Understanding the Term “Next of Kin”
The term “next of kin” means a person’s closest living blood relative. The term “next of kin” is synonymous with “heirs at law.” This definition is important in determining inheritance rights if a person dies intestate, which means without a will.
In most cases, the next-of-kin will be a spouse or child. But if no spouse or child exists, next of kin could be a parent, sibling or even more distant relative. The next of kin would then be the person to inherit the estate.
State law and next of kin
In the United States, a relative’s right to receive property is based on state law, which establishes inheritance priorities under the laws of intestate succession. Each state’s legislature has the authority over how property will be distributed within its borders when there is no will to be found.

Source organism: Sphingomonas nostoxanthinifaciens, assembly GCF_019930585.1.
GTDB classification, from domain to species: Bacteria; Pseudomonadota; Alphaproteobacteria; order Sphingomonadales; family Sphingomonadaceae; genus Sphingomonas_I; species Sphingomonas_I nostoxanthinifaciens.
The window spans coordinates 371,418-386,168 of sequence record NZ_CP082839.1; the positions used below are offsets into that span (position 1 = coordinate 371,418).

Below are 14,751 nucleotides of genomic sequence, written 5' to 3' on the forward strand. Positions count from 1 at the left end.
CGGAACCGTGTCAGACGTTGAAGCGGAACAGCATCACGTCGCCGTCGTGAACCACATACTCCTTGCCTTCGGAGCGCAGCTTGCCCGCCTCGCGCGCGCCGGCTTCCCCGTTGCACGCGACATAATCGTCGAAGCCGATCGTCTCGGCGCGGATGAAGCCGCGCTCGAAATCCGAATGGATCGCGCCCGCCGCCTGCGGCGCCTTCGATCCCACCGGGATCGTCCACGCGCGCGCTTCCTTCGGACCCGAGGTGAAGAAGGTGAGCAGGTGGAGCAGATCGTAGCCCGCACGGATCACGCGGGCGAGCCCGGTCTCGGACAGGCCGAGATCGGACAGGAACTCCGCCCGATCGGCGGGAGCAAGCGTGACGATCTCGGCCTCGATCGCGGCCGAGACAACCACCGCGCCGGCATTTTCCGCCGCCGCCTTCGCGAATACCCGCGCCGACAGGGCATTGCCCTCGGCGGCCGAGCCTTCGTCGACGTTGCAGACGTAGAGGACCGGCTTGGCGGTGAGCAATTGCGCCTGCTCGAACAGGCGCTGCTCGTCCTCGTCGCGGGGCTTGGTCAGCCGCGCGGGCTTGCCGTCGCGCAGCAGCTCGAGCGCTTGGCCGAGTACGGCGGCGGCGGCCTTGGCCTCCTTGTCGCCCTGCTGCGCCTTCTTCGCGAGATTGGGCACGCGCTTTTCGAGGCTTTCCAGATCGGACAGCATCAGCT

If the state is unable to determine any heir or next of kin, the property of the deceased will become state property.
If a person dies in one state but owns assets (other than real estate) in another, the laws of the state where the deceased primarily resided will control the probate administration. This means that if a person died in Florida as a primary resident of the state but also had property (other than real estate) in Georgia, the laws of Florida would be followed for how property would be passed to potential heirs. As to real property, the opposite is true. Inheritance of real estate is controlled by the laws of the state where the real estate is located.
For more information about the definition of “next of kin” and how Florida deals with succession and property distribution when there is no will, contact an experienced Tampa estate planning attorney at BaumannKangas Estate Law with any questions you have for our legal team.